A doting gran fell into a fatal hard drug habit after becoming addicted to over-the-counter painkillers.
Ann Marie Webster’s quiet life unravelled when she developed a dependency on the codeine she used to treat hip problems and severe period pain.
The 52-year-old dog lover moved from her home in Keelby, Lincolnshire to Hull in order to receive rehab treatment for her worsening opioid addiction.
But during a 13-week course she met another drug user and was introduced to crack cocaine and heroin.
She died at Hull Royal Infirmary in November 2019 from a drug-related illness, leaving her relatives stunned at her rapid decline which started with legal medication.
Her sister, Samantha Collins, said: ‘Annie loved helping people.
‘She thrived in her job giving people advice and people would always say just give Annie a call.
‘She was really close to her parents and to me. She loved family barbecues and going round to her parents’ for Sunday lunch.
‘She loved dogs and she had a French bulldog called Dave.
‘Her former partner would bring her across at weekends and she loved that.’
Her sister said she had ‘so much to live for’, ‘adored her grandchildren’ and will be remembered as a ‘wonderful person’.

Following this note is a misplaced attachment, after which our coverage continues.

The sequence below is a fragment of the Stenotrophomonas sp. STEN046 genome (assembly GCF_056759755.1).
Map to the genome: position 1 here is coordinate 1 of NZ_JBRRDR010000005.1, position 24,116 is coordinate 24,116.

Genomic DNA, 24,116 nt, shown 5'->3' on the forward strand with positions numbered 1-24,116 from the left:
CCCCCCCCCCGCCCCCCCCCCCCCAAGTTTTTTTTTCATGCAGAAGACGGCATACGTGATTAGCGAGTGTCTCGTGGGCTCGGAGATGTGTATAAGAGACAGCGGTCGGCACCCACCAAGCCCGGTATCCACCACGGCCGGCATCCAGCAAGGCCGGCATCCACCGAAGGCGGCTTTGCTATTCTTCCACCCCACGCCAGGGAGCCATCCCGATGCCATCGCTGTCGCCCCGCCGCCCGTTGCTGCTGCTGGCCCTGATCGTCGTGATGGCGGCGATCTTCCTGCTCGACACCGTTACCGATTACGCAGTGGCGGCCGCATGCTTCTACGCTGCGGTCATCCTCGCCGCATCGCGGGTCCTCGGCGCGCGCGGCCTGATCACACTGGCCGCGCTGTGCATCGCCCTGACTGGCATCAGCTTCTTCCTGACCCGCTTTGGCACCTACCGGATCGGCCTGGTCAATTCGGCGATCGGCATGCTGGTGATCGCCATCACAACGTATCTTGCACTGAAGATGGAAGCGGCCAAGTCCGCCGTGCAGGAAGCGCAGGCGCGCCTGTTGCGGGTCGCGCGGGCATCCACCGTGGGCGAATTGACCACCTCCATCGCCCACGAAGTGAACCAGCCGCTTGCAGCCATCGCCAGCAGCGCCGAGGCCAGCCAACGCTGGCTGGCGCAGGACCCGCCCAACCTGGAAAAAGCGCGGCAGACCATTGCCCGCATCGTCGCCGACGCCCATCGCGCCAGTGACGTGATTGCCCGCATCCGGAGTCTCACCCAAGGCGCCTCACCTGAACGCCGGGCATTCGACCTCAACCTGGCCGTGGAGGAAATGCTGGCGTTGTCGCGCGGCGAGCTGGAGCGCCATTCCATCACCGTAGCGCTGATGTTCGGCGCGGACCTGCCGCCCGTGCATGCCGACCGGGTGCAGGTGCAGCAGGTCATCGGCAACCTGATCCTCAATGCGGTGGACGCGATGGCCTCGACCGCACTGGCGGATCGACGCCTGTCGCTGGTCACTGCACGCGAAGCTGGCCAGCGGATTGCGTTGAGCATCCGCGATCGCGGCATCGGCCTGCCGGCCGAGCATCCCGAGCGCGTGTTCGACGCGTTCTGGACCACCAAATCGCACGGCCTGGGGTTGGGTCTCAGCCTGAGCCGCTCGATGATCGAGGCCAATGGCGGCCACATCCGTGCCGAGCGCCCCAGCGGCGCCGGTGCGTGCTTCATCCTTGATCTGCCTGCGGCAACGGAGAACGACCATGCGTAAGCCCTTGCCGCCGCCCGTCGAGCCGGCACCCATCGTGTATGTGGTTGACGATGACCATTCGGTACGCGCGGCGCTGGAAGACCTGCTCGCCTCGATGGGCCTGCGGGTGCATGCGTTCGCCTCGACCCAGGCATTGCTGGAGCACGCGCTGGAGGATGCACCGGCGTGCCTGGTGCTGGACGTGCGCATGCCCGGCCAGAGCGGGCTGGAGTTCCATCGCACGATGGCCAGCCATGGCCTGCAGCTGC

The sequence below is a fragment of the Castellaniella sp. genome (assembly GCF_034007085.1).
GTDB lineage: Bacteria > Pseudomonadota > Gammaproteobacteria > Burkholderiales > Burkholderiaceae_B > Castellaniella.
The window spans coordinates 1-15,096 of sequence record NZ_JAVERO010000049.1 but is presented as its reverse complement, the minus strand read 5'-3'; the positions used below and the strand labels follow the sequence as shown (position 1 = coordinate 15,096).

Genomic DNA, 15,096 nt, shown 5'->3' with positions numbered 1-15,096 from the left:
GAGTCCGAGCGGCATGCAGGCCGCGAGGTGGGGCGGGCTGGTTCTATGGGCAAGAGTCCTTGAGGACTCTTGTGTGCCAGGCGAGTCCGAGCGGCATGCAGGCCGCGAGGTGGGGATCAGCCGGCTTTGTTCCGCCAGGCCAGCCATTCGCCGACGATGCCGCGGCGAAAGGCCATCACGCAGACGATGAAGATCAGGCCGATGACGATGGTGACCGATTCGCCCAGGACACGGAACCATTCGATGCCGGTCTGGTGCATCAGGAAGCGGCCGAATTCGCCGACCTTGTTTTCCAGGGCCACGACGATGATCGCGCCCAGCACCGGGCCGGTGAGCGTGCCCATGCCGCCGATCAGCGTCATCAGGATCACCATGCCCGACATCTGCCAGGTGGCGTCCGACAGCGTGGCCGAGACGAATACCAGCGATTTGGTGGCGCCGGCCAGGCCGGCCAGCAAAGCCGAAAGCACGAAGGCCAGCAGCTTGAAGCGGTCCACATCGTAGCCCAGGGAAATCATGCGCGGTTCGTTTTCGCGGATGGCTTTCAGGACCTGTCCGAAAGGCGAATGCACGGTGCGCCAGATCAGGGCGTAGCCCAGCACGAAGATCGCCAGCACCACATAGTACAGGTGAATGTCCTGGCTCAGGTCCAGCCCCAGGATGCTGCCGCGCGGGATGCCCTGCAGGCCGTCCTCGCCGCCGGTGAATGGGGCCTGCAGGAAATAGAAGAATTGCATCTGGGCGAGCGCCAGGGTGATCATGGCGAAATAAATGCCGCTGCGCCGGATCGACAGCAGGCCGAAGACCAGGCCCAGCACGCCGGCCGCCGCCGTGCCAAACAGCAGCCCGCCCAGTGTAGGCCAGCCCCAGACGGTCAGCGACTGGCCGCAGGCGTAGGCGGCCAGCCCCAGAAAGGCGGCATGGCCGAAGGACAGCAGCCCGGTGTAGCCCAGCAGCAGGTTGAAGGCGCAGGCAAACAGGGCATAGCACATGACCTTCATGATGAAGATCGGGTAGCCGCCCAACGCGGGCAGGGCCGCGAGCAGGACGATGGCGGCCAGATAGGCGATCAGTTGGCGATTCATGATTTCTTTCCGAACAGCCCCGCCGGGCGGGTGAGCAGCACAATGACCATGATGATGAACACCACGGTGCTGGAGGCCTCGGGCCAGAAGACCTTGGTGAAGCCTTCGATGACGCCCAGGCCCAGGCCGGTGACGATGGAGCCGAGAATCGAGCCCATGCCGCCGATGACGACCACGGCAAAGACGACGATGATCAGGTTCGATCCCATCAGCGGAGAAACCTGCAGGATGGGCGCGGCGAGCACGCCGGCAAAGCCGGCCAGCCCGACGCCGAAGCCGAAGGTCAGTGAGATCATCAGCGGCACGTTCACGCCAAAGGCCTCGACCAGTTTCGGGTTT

Ann had been the first in her family to go to university and had previously worked at a job advice centre.
In July 2019, she uprooted herself to join a drug treatment programme in Hull, less than an hour from her home.
But her life spiralled out of control in her new town and her sister said she didn’t seem right when they spoke in October that year.
She said: ‘I cannot believe what happened. She went to an agency for help for an over-the-counter medication addiction to using hard drugs intravenously.
‘She had not been exposed to that lifestyle before and I never thought something like this would happen to her.’
Assistant coroner Ian Sprakes concluded Ann’s death was ‘drug-related’.
Summarising at an inquest, he said: ‘Ann was a very intelligent woman and she did a lot of things to help other people.
‘Unfortunately, she had physical problems which resulted in a reliance on pain killers which became an addiction.
‘This is an extremely sad case with the loss of a woman clearly bright and intelligent.
‘But she became embroiled in addiction and got involved with those who had no positive influence on her life. It is a sad and tragic loss.’
The UK government changed medication labelling rules in September 2020 to include stronger warnings about the addiction risk posed by common painkillers.
At the time, a minister called opioid addictions ‘a serious and life-threatening issue’.